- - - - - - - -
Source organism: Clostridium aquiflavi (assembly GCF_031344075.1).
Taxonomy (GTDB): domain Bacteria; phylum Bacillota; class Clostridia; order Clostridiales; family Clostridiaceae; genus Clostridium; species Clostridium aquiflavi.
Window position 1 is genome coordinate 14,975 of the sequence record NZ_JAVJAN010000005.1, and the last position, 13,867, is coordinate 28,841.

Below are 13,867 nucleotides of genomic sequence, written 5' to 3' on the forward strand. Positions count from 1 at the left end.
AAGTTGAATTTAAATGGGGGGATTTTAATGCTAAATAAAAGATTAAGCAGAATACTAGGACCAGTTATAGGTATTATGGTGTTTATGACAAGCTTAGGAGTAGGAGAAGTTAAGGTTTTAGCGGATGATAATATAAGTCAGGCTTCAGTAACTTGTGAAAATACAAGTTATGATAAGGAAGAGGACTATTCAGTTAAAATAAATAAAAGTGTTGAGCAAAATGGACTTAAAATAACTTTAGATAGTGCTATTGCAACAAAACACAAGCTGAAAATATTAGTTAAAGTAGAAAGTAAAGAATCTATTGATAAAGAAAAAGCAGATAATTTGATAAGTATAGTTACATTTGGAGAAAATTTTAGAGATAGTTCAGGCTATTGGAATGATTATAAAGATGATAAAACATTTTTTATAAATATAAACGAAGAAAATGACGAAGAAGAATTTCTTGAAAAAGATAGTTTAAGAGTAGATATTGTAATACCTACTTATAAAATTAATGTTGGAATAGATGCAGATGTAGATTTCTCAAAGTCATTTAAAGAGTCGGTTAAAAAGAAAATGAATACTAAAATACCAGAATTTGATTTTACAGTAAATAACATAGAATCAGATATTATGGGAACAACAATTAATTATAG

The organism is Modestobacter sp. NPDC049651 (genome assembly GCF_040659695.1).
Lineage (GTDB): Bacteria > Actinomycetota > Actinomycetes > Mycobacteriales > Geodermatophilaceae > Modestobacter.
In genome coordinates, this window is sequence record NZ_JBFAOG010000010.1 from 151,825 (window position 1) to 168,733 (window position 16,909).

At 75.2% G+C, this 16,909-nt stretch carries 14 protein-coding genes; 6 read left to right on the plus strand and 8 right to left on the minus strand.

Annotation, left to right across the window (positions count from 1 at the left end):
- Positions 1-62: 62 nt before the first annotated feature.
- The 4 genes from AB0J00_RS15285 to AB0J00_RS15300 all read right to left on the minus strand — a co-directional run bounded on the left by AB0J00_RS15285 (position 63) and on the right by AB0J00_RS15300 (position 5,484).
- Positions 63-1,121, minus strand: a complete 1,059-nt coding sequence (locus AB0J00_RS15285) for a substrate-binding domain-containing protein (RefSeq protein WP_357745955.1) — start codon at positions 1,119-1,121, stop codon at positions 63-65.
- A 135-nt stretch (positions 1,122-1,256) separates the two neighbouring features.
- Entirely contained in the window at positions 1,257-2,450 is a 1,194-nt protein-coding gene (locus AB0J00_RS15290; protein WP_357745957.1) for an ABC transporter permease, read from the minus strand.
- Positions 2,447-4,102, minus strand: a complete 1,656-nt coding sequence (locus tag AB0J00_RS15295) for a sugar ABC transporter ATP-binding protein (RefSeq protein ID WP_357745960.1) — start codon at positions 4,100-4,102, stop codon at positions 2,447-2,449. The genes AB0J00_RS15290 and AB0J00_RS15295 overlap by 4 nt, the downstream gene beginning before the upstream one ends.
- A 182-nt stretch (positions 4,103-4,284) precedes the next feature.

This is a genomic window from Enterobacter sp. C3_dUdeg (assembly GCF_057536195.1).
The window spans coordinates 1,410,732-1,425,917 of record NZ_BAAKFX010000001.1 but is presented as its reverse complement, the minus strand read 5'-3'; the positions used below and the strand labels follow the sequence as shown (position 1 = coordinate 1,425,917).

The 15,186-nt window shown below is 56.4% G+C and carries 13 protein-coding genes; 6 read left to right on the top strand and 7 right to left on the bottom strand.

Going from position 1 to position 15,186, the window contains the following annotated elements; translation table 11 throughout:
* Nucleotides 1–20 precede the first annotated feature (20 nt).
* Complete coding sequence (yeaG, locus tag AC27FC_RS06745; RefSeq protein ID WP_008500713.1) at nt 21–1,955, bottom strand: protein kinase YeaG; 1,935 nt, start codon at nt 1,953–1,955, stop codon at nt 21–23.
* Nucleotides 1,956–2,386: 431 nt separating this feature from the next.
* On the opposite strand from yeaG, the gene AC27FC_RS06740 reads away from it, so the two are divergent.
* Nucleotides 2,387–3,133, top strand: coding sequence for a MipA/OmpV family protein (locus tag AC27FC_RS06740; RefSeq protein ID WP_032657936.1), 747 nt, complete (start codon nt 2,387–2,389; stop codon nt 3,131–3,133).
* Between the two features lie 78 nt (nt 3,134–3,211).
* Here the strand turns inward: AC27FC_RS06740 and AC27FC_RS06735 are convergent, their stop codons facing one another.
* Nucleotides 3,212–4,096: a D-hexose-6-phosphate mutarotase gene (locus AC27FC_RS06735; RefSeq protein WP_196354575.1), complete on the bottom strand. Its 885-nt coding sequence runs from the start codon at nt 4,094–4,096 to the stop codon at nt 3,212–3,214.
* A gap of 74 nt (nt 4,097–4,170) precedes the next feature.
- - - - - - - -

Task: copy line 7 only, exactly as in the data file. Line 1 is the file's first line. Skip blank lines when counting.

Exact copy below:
Lineage (GTDB): Bacteria > Actinomycetota > Actinomycetes > Mycobacteriales > Geodermatophilaceae > Modestobacter.